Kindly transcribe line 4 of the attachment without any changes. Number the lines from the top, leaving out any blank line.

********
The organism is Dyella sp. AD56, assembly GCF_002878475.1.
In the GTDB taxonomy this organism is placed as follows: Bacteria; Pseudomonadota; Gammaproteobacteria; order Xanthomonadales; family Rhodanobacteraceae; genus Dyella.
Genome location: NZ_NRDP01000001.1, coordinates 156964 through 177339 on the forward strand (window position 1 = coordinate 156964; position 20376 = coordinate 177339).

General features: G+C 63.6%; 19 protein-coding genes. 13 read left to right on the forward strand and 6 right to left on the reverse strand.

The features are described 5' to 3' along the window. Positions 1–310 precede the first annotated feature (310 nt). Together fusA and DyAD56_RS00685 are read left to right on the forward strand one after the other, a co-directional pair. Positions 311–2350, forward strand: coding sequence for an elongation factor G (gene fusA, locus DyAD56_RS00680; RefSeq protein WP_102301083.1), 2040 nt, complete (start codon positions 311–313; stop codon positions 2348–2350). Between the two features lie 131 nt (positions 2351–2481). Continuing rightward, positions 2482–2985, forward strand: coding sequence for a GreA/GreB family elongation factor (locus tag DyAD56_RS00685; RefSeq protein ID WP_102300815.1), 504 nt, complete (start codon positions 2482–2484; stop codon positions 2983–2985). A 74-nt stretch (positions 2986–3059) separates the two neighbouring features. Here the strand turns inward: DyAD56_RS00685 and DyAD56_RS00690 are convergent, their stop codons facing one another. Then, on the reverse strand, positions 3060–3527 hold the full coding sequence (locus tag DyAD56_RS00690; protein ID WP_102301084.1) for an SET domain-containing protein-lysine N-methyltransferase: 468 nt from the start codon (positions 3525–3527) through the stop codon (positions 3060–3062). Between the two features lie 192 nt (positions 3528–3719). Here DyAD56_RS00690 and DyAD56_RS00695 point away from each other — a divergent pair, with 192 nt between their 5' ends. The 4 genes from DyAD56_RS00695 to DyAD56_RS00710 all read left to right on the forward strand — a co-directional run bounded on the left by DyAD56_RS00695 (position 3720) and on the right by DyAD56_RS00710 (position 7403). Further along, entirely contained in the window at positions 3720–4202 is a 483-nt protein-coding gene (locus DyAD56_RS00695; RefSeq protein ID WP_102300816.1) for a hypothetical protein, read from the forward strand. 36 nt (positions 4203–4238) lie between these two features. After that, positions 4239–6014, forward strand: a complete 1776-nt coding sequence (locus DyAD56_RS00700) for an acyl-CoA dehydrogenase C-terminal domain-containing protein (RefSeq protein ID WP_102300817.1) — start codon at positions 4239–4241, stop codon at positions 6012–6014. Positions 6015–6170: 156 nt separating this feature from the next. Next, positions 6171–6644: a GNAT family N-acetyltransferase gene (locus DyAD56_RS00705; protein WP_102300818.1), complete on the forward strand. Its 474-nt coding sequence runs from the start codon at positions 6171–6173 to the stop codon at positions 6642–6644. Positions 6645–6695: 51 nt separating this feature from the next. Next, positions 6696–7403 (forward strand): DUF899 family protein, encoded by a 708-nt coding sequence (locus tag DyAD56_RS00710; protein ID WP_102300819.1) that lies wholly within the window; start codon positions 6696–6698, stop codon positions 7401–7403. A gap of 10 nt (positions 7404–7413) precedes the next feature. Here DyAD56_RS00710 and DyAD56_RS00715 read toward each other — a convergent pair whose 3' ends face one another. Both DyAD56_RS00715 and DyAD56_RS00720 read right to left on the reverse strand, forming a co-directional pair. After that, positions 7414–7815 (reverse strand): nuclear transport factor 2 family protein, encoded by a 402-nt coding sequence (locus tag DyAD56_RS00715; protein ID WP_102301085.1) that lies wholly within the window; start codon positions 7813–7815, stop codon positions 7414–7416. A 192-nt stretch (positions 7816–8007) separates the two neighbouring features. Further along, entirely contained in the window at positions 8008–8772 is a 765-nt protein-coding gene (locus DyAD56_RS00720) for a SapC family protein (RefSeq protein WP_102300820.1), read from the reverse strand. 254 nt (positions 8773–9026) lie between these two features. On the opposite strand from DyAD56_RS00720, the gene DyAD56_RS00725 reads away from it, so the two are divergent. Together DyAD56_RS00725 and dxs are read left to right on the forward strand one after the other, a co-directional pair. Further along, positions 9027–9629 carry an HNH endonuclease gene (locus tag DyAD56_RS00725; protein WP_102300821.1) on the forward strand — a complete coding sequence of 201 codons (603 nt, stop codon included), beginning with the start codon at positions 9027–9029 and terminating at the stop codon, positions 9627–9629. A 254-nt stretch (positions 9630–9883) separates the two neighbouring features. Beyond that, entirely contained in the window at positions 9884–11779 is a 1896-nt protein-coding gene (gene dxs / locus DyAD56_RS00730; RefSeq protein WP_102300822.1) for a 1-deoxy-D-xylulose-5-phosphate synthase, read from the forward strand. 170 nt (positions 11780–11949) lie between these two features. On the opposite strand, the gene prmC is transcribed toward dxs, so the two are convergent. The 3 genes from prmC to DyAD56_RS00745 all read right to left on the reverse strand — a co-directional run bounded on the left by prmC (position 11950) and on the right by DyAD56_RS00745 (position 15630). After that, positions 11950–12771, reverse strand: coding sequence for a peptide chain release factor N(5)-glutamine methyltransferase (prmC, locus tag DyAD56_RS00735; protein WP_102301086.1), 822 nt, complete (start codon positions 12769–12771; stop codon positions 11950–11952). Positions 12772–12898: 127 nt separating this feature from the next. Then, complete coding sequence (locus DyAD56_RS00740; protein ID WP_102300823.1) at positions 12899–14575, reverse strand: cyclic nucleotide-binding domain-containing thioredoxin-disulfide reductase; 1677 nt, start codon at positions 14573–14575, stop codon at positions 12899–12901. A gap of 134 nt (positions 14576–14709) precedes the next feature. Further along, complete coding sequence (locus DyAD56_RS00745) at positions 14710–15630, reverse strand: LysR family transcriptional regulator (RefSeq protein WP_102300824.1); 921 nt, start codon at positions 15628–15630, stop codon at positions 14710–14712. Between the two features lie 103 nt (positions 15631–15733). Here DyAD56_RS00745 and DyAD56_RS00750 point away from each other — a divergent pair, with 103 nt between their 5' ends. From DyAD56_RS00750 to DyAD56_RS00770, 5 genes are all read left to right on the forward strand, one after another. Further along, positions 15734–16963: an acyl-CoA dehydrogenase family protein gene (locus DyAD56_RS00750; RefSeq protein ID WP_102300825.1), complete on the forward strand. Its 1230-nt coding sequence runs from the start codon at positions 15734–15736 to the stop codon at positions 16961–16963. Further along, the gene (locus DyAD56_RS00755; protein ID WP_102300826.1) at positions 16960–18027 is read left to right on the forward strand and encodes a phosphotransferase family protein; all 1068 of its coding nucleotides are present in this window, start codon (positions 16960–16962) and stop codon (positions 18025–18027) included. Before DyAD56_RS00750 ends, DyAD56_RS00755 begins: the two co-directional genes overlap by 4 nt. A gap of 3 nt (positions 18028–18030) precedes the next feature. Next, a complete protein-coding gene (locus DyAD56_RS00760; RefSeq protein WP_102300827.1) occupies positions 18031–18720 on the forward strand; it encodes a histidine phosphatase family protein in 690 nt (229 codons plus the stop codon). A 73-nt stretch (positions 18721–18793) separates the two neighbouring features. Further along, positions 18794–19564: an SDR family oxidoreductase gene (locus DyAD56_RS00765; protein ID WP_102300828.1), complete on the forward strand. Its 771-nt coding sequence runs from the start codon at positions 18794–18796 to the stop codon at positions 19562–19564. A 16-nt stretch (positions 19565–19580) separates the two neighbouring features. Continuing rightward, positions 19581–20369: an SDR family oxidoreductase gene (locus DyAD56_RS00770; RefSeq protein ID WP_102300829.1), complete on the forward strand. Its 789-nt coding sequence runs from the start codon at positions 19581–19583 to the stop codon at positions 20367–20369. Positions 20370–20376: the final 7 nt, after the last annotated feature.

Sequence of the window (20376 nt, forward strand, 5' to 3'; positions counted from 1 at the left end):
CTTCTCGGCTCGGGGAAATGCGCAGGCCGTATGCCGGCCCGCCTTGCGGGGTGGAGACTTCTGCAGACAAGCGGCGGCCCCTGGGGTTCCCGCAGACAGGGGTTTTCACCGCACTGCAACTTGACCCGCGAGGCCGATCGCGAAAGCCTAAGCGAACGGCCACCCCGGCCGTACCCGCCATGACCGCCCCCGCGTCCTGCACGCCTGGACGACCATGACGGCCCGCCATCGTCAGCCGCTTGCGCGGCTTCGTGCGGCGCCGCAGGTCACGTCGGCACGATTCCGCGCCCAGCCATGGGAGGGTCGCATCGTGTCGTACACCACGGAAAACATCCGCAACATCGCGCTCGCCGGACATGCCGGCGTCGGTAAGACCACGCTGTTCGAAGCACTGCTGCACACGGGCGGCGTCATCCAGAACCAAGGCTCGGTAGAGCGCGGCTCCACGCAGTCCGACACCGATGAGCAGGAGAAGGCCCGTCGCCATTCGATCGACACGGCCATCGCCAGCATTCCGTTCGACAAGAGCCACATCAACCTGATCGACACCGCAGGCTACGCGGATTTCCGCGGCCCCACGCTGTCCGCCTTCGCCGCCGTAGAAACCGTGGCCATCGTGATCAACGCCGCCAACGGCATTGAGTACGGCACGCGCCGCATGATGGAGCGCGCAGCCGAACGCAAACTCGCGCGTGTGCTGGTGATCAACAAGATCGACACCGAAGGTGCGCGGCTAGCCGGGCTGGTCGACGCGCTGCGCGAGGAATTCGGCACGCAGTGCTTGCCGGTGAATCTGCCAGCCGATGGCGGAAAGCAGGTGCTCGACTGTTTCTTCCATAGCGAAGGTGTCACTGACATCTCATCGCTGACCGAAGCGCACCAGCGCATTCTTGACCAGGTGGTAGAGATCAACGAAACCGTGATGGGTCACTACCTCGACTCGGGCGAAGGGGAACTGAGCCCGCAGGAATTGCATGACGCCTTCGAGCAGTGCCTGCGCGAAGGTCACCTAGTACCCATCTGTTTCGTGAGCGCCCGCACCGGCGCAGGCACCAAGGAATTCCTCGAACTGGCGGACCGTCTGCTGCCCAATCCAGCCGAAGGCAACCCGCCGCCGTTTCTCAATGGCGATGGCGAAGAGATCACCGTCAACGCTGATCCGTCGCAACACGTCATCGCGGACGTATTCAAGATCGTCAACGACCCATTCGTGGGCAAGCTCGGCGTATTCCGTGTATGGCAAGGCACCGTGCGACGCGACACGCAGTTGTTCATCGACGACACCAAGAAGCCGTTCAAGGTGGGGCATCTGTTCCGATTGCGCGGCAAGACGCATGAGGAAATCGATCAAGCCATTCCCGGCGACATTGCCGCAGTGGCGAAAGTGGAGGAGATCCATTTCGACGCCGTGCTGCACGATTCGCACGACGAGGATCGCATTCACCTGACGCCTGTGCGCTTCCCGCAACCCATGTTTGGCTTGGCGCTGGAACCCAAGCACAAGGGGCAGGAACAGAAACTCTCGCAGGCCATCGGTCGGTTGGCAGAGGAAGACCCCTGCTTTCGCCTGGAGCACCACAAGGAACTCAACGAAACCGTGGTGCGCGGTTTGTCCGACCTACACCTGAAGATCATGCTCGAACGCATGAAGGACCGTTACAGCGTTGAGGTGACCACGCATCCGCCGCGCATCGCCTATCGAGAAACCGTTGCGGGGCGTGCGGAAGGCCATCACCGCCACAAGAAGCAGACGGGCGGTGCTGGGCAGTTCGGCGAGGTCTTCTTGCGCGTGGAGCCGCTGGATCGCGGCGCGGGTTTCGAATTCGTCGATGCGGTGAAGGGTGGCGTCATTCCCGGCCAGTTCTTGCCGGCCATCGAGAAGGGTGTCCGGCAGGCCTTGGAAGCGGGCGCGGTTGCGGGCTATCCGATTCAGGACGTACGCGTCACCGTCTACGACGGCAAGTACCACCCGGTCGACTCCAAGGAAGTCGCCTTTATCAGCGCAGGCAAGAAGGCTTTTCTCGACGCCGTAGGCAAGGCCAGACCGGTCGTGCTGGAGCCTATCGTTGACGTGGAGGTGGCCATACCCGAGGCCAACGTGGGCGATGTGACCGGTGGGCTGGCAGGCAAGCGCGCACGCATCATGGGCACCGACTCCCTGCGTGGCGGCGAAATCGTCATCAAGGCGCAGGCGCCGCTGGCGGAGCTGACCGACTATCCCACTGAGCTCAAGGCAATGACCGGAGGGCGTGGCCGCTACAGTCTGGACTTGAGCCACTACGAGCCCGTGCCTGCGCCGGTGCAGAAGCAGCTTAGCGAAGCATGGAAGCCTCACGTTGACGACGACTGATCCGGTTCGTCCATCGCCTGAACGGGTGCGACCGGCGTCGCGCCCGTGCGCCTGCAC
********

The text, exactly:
General features: G+C 63.6%; 19 protein-coding genes. 13 read left to right on the forward strand and 6 right to left on the reverse strand.